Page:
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ID: HR23-304
Presenting author: Jill McCracken

Presenting author biography:

Dr. Jill McCracken is Professor of English and Women’s and Gender Studies at the University of South Florida and the Co-Director of Sex Workers Outreach Program Behind Bars, an organization that supports incarcerated sex workers and trafficking victims. Her research focuses on sex work and trafficking in the sex industry.

Co-Creating Better Research With Marginalized Populations: Lessons From a Community-Led Study With Sex Workers and Trafficking Survivors

Jill McCracken, Stella Jendrzejewski

Workshop content

This workshop draws upon community-based participatory research theory and practice to demonstrate how centering the community in a research project improves the knowledge we co-create and decreases harm to marginalized participants. We begin by briefly outlining our project, Complex Rights and Wrongs, which explores how current legislative systems in the US can harm sex workers and trafficking victims. The project was created and led at all stages by current and former sex workers and trafficking survivors, including the research team and the participants, in order to gather the expertise of those who are most impacted by existing laws and policies. The rest of the workshop will teach attendees how to apply these principles to their own research. Attendees will share their research interests, goals, and key populations, which will be integrated into the training.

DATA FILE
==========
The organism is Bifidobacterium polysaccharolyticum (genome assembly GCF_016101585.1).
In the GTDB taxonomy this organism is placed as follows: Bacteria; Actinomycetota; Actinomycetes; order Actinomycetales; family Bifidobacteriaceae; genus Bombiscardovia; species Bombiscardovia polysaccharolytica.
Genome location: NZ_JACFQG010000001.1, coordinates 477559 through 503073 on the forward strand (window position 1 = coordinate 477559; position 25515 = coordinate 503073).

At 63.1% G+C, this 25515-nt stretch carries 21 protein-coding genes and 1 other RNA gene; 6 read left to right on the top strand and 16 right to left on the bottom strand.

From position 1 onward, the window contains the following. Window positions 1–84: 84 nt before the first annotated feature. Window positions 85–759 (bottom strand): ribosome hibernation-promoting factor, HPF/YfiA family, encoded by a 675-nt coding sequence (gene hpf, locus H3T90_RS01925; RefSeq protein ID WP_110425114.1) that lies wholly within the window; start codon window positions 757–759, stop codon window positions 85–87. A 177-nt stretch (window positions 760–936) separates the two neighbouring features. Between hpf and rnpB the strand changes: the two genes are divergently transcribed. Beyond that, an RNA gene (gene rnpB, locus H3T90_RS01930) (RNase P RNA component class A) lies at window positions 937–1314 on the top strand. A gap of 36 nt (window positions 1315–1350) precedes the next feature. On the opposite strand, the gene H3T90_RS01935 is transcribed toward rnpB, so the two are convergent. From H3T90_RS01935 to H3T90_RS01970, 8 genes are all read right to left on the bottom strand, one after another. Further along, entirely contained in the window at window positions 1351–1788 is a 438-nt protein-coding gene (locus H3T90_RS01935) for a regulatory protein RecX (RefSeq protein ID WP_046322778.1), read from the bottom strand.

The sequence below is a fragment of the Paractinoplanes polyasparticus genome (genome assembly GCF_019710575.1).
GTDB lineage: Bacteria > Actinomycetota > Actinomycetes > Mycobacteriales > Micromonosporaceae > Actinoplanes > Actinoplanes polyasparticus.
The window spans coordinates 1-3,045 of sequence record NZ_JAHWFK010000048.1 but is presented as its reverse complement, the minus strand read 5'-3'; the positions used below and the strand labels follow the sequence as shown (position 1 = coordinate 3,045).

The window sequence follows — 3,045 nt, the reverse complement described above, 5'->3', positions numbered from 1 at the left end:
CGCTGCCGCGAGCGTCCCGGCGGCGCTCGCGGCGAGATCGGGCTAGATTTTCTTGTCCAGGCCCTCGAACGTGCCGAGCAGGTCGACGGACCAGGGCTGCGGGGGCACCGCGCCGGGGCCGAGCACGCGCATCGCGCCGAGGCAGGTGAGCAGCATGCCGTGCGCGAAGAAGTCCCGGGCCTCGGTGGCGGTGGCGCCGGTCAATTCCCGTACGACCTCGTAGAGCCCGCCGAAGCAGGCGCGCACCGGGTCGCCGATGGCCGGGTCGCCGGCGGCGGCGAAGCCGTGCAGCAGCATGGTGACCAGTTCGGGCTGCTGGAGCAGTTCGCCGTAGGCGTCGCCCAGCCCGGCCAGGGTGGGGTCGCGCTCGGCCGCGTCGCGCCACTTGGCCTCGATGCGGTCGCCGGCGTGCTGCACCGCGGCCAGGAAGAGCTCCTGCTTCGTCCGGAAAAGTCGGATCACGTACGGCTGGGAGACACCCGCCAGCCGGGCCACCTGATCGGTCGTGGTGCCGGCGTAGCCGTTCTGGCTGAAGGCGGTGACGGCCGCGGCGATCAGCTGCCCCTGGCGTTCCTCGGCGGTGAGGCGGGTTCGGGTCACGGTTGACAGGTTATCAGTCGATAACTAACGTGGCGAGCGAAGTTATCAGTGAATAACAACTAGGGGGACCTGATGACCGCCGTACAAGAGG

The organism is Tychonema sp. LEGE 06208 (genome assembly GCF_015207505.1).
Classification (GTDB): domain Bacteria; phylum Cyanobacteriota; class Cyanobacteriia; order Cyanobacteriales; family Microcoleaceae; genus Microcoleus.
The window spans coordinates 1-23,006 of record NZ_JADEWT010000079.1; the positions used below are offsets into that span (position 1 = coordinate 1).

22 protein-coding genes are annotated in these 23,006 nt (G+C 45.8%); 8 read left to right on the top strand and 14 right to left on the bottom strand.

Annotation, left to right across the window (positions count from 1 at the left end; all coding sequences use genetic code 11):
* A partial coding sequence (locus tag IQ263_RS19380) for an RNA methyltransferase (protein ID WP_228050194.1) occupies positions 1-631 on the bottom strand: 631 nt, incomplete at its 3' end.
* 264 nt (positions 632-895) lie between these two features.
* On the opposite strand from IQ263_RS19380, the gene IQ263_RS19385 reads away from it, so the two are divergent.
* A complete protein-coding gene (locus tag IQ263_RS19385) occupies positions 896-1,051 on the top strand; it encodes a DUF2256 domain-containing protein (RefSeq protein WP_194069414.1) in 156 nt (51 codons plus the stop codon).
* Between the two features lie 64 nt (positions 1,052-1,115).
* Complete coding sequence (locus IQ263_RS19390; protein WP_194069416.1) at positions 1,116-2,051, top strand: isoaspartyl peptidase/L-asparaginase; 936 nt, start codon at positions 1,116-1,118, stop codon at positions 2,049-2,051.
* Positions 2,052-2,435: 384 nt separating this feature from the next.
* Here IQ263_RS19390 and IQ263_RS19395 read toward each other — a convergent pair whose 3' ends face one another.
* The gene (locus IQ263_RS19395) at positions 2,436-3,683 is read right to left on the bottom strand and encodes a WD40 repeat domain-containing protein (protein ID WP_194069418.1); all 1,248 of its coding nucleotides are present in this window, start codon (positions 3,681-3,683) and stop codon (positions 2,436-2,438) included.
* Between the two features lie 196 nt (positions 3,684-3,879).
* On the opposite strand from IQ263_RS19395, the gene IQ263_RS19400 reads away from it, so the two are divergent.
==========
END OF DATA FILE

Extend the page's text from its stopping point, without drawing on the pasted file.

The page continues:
Learning objectives

Workshop attendees will learn how to facilitate research projects that reduce harm and encourage healing. We will explain how harm reduction can be integrated into community-based participatory research and how these principles intersect other movements, including sex worker rights, anti-trafficking, anti-carceral, labor, LGBTQIA+, HIV/AIDS, reproductive justice, decolonization, migrants’ rights, among others. We will then show participants how they can create a rigorous community-based research project and demonstrate how these projects create better research because the questions are informed by the lived experience of impacted communities.

Expected outcomes

Participants will leave the workshop with: 1) An understanding of how community-based research and harm reduction practices are aligned; 2) A map of key harm reduction principles and how they can be applied to a variety of research projects that better center marginalized individuals and communities; and 3) Specific practices participants can incorporate into their own projects. Implementing these key practices and knowledge will empower attendees to create more effective, sustainable, and equitable research.